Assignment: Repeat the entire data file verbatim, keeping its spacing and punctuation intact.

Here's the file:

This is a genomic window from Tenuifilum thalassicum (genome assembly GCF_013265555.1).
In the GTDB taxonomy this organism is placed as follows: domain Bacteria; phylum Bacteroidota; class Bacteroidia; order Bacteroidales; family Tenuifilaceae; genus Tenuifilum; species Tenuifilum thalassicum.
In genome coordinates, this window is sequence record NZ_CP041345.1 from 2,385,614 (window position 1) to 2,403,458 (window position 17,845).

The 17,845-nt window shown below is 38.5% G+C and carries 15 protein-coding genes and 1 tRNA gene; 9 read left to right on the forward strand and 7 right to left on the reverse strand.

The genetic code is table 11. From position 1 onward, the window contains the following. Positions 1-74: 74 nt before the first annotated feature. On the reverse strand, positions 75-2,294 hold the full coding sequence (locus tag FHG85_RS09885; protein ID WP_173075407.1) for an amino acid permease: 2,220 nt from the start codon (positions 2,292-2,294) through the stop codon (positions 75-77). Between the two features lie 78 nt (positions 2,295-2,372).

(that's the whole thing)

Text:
This is a genomic window from Tenuifilum thalassicum (genome assembly GCF_013265555.1).
In the GTDB taxonomy this organism is placed as follows: domain Bacteria; phylum Bacteroidota; class Bacteroidia; order Bacteroidales; family Tenuifilaceae; genus Tenuifilum; species Tenuifilum thalassicum.
In genome coordinates, this window is sequence record NZ_CP041345.1 from 2,385,614 (window position 1) to 2,403,458 (window position 17,845).

The 17,845-nt window shown below is 38.5% G+C and carries 15 protein-coding genes and 1 tRNA gene; 9 read left to right on the forward strand and 7 right to left on the reverse strand.

The genetic code is table 11. From position 1 onward, the window contains the following. Positions 1-74: 74 nt before the first annotated feature. On the reverse strand, positions 75-2,294 hold the full coding sequence (locus tag FHG85_RS09885; protein ID WP_173075407.1) for an amino acid permease: 2,220 nt from the start codon (positions 2,292-2,294) through the stop codon (positions 75-77). Between the two features lie 78 nt (positions 2,295-2,372).